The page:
Wind farms are a powerful source of green energy, but they can have a devastating environmental impact on birds. They cause habitat loss through construction and displacement, and many birds die by collision with turbine blades. To try and reduce this impact, wind farms need comprehensive, full-coverage monitoring solutions. For many, radars and cameras are the answer.
Often, the right technology depends on individual needs and the unique requirements of each environment. Rather than choosing one system over another, it's first worth considering how cameras and radars can work together to reduce wind turbine bird deaths and overall bird collision incidents at wind farms. Integrating the two solutions could be key to the most substantial coverage for a wind farm in some cases.
Radars and cameras have their own strengths and weaknesses, and as a business, it’s up to you to decide which works best for you. And while they have their own specific applications that they excel at, we believe them to be complementary, depending on the specific needs and requirements of the project.
Cameras and Radars - The Key Differences
- Radars have superior range, spanning kilometres, however a good line of sight is critical
- Similarly, they’re able to have a much wider scope, and cover a larger area
- Radars detect activity day or night
- Radars can even work in fog conditions…
- …however, their performance can be affected by adverse weather conditions such as heavy rain
- They gather a lot of detailed data, which could be ineffective if not put to work proactively
- Radars can’t identify specific bird species, only bird size
Avian radars are suitable for bigger applications, larger wind farms, and overall perform better at a larger scale. Radars are excellent for understanding bird movement, helping wind farm operators undertake risk analysis and Environmental Impact Assessments (EIAs) during both planning and operational stages.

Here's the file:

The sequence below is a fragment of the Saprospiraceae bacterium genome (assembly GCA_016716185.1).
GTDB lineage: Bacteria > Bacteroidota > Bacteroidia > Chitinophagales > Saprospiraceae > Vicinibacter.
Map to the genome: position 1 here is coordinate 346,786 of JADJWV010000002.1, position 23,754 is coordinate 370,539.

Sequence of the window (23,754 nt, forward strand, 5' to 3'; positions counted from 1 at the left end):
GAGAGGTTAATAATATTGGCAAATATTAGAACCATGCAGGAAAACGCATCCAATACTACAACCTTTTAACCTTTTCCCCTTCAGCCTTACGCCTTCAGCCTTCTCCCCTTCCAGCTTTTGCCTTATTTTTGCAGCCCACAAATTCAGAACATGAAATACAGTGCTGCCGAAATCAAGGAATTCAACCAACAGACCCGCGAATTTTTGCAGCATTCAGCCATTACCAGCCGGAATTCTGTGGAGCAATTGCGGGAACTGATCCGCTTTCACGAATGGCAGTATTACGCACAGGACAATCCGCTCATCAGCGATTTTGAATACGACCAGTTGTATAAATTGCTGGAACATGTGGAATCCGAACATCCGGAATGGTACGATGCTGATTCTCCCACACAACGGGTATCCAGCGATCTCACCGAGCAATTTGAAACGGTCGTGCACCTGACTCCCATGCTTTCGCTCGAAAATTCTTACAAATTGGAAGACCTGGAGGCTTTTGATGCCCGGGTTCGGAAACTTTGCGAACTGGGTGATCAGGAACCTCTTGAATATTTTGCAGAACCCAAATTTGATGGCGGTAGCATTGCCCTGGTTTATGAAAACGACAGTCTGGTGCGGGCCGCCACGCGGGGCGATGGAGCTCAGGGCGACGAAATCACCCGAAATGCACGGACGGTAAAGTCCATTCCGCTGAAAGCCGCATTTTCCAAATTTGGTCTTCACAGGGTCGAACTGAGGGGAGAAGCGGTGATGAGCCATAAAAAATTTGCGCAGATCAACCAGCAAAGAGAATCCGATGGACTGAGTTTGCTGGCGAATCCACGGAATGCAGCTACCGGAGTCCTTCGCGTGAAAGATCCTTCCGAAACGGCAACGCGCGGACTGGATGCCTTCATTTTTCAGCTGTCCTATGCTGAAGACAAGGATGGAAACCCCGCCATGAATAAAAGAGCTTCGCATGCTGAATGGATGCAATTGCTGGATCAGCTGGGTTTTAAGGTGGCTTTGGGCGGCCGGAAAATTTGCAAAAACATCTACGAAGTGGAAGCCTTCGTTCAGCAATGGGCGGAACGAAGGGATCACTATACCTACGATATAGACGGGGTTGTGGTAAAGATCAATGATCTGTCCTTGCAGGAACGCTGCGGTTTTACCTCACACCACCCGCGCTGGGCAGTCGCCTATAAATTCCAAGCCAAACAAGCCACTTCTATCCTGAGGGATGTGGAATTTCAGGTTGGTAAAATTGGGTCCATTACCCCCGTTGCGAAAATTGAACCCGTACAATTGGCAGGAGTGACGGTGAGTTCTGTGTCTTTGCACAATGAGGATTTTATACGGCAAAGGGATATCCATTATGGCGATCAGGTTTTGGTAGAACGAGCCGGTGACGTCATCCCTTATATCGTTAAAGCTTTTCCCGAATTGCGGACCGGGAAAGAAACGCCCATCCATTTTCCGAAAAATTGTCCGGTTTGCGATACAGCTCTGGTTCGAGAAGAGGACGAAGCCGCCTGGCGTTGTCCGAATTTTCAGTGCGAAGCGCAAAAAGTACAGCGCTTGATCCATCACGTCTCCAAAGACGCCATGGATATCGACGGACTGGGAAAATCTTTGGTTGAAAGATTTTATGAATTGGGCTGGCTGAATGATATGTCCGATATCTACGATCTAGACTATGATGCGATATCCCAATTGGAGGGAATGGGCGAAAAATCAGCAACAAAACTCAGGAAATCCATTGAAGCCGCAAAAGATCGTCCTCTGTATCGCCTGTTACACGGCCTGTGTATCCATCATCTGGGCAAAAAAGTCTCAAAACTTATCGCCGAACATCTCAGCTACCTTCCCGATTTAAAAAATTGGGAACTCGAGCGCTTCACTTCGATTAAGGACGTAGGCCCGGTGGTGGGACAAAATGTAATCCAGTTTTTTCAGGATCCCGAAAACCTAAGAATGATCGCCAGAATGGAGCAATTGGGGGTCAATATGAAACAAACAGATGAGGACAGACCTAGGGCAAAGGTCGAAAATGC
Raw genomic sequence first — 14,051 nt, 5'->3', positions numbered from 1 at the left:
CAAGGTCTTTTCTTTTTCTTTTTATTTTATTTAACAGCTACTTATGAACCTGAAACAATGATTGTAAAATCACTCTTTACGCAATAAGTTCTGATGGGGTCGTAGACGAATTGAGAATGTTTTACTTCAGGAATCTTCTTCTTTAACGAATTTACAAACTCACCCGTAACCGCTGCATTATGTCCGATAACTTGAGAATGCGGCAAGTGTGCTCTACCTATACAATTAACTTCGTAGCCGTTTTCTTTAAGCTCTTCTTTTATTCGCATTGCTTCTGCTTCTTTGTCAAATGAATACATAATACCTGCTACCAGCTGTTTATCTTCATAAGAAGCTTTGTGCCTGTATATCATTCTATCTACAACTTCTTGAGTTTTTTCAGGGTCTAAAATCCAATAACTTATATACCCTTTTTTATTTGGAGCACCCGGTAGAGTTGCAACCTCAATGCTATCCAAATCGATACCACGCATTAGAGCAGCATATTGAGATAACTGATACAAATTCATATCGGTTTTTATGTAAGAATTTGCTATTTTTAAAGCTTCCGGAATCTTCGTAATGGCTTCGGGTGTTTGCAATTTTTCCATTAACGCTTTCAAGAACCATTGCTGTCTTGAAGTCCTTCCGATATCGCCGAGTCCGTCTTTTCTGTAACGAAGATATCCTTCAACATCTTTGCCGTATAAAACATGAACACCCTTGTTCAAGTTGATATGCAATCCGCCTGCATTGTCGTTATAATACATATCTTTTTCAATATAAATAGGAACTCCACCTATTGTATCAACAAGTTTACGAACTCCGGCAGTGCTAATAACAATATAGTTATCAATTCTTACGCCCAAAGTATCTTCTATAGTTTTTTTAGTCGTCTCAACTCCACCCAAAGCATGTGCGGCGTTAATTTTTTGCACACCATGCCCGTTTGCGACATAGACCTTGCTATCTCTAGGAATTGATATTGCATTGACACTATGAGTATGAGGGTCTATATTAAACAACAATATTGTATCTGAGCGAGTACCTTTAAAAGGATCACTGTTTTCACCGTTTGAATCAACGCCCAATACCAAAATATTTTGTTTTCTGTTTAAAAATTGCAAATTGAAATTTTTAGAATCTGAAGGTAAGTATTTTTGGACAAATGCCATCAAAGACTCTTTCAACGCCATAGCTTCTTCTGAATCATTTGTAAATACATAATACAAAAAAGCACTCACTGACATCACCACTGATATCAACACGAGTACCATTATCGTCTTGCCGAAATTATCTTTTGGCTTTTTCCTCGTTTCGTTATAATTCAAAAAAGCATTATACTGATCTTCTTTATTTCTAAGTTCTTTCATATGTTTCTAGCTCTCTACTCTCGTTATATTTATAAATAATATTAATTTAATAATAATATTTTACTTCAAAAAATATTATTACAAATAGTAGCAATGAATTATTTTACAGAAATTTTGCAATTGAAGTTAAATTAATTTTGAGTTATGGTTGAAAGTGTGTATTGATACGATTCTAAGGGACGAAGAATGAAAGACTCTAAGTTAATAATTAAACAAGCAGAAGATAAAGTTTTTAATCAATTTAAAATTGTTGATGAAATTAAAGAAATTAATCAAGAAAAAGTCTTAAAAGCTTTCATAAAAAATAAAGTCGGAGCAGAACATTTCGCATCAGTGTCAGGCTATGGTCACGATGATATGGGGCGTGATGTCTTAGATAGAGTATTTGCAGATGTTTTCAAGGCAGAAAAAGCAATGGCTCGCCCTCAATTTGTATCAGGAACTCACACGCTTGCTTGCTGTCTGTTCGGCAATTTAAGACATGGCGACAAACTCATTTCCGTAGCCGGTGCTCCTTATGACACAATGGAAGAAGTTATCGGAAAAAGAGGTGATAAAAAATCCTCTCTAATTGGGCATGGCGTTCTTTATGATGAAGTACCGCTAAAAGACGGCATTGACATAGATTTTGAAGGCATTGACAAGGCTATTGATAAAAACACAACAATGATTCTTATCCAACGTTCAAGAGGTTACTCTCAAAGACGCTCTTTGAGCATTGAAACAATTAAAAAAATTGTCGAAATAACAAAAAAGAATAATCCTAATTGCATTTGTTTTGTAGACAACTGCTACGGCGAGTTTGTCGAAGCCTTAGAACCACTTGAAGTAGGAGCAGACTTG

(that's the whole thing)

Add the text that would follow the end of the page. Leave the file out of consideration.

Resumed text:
Our radars continuously measure the number of birds that enter a set range from your wind turbines. They’re capable of initiating a total turbine shutdown – of an individual turbine or a group - when the number of birds in range crosses a designated threshold. They take many factors into account when creating rules to determine shutdown mechanism, including wind direction, bird behaviour, time of day, and the season.
Radars cover a wide area and collect a lot of data – how you use that data will depend on the individual scenario. But there are fewer limitations with radars in general. They can detect activity day or night, and on top of that, offshore bird radars are specifically designed to deal with harsh environments.
Our innovative bird radar, MAX, delivers unprecedented tracking capabilities that generate fully comprehensive 3D visualisations of flight paths.
- Cameras are ideal for smaller operations
- They’re able to provide collision monitoring
- Can be cheaper than radars, depending on your needs
- Easy to set up and manage data
- Limited range, even in clear conditions
- Extra infrastructure is needed for additional angles and views
- Coverage decreases as distance increases
- Not effective in poor weather conditions
Cameras and radars work on opposite ends of the scale. Cameras are more suited to smaller operations and perform better with a limited number of turbines. The landscape makes a difference too – where radars are challenged by line of sight limitations, cameras are less affected at a short distance. Much like radars, cameras can include automated shutdown technology and use a combination of daylight and thermal imaging to achieve the best coverage.
Cameras are more effective at providing collision monitoring due to radars being affected by clutter and resonance coming from the turbines in the vicinity.
Depending on your needs, cameras are a more cost-effective option than radars. But, due to their limited range and additional infrastructure requirements, they’re not suited to large-scale operations.
Understand What Works for You
Every project is different. You need to account for the landscape, infrastructure challenges, whether you need to deploy offshore or onshore, and more. Neither radars nor cameras necessarily have more value than the other – it all depends on your requirements at the time.
By understanding your needs, you can make an informed decision on the technology that’s right for your wind farm. Integrated solutions have many applications, including:
- Detection and monitoring
- Tracking migratory patterns
- Identifying bird species
- Monitoring collisions
- Mitigating collisions
In certain cases, integrating the two solutions will add value. When working in harmony, they can supplement each other's shortcomings. However, sometimes one or the other is sufficient. Understanding what kind of situation you’re dealing with, the data you need to extract, or the type of bird challenges you may have will help you decide what technology works for your wind farm.